The Chinese government engaged in a massive propaganda campaign to cover up its responsibility for the coronavirus pandemic, according to a bombshell New York Times report.
The campaign began in earnest following the death of Dr. Li Wenliang, a physician from Wuhan, where the coronavirus was first discovered. Dr. Li had posted warnings about the new disease before police summoned him to the Public Security Bureau where he was forced to sign a letter in which he was accused of "making false comments" that had "severely disturbed the social order."
Dr. Li died of the coronavirus on January 30, 2020. His death drew international attention to China's efforts to suppress information about the disease. In response, China redoubled its efforts to control the spread of information on the coronavirus.
A trove of 5,000 leaked documents, including government directives and internal memos, revealed the government's efforts to bury the story of Dr. Li's death.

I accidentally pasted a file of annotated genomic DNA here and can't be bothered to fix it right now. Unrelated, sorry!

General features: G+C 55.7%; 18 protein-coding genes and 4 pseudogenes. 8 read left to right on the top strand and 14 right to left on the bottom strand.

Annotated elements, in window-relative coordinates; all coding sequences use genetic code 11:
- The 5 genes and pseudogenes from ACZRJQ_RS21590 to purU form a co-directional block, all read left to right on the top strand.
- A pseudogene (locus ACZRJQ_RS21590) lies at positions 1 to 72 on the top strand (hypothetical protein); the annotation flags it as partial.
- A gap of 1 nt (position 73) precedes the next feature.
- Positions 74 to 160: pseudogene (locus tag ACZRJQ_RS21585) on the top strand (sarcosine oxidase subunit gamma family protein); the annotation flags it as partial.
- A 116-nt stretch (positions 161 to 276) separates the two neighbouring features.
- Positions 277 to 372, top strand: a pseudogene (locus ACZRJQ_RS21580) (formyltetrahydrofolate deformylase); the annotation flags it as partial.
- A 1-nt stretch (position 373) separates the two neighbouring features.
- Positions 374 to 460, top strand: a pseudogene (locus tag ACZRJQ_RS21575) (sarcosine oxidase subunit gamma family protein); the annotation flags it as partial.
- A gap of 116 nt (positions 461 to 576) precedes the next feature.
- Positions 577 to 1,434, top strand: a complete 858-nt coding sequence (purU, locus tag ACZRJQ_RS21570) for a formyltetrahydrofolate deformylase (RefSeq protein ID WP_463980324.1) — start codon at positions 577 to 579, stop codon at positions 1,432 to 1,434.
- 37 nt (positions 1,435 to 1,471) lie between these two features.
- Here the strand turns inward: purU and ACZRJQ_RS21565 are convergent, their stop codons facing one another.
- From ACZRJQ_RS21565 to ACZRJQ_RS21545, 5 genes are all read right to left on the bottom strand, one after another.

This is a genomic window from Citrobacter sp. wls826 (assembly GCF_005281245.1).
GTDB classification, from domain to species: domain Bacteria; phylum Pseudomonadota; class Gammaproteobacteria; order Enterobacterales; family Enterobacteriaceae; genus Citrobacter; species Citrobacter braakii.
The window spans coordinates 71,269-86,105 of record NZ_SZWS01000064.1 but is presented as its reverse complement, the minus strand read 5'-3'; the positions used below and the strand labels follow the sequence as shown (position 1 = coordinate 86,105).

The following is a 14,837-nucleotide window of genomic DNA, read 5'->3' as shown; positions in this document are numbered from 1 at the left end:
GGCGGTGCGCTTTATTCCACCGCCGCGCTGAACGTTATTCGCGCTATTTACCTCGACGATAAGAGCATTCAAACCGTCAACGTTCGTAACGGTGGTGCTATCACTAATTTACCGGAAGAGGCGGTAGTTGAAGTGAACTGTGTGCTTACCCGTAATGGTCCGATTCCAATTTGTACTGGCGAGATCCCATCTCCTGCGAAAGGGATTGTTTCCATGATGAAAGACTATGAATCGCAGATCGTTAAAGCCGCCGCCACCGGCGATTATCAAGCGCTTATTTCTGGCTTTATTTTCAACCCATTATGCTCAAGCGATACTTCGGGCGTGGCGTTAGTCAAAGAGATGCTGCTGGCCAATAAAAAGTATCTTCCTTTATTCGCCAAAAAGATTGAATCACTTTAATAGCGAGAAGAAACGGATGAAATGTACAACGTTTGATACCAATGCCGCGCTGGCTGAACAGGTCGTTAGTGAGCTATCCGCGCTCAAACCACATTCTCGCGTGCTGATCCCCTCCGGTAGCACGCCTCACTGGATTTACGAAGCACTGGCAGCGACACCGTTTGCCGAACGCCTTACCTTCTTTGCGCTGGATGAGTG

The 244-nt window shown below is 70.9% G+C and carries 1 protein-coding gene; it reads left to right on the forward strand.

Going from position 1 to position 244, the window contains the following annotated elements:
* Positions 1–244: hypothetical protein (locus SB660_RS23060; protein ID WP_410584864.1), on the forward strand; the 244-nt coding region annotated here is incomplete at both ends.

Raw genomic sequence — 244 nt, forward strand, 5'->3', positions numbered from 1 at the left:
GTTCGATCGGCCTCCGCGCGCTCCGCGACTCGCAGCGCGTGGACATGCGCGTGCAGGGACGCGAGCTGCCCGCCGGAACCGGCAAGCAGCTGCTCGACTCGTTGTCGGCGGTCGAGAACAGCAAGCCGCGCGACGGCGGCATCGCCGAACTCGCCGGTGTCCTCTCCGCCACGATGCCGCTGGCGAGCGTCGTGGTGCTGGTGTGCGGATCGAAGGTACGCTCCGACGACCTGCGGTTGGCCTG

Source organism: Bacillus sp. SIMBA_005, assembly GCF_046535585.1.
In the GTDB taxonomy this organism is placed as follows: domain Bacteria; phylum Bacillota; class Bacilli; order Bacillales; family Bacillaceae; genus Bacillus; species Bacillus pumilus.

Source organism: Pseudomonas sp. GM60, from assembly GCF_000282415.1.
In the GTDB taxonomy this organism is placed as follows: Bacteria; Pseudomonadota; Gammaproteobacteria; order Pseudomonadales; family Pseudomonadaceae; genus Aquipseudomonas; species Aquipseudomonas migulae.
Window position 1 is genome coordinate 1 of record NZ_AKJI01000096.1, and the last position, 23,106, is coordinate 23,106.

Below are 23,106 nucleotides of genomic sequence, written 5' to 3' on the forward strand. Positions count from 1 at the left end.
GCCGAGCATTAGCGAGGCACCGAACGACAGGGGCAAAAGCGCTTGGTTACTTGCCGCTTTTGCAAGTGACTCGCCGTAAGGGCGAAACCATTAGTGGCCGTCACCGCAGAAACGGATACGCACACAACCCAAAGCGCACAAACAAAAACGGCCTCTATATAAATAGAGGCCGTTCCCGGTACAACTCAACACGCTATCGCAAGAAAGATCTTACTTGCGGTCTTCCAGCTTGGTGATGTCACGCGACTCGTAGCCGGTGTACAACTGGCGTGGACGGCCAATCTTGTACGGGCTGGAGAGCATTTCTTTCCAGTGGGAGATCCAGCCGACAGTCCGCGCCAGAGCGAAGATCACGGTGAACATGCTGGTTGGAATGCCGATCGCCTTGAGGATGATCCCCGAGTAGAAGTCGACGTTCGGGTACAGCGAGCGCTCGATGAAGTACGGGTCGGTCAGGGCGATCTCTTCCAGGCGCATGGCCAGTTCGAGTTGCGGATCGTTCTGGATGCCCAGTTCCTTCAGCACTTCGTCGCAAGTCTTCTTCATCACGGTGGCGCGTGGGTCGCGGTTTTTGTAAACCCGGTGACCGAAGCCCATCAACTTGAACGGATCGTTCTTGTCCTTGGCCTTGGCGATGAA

Directives were issued to news companies not to push stories about Dr. Li, while social media sites were told to remove stories bearing his name from their trending pages. In addition, a legion of online trolls was unleashed to discredit the stories and distract from China's culpability.
One directive instructed the fake commentators: “As commenters fight to guide public opinion, they must conceal their identity, avoid crude patriotism and sarcastic praise, and be sleek and silent in achieving results.”
The documents were leaked to the New York Times and ProPublica by a group called CCP Unmasked and were independently reviewed by the organizations. CCP stands for the Chinese Communist Party.
In addition to suppressing news and discussion on Dr. Li's death, the Chinese government sought to control the overall narrative on the coronavirus. Documents show directives against words such as "fatal" and "incurable" to describe the disease and to present a picture of the government having the situation under control.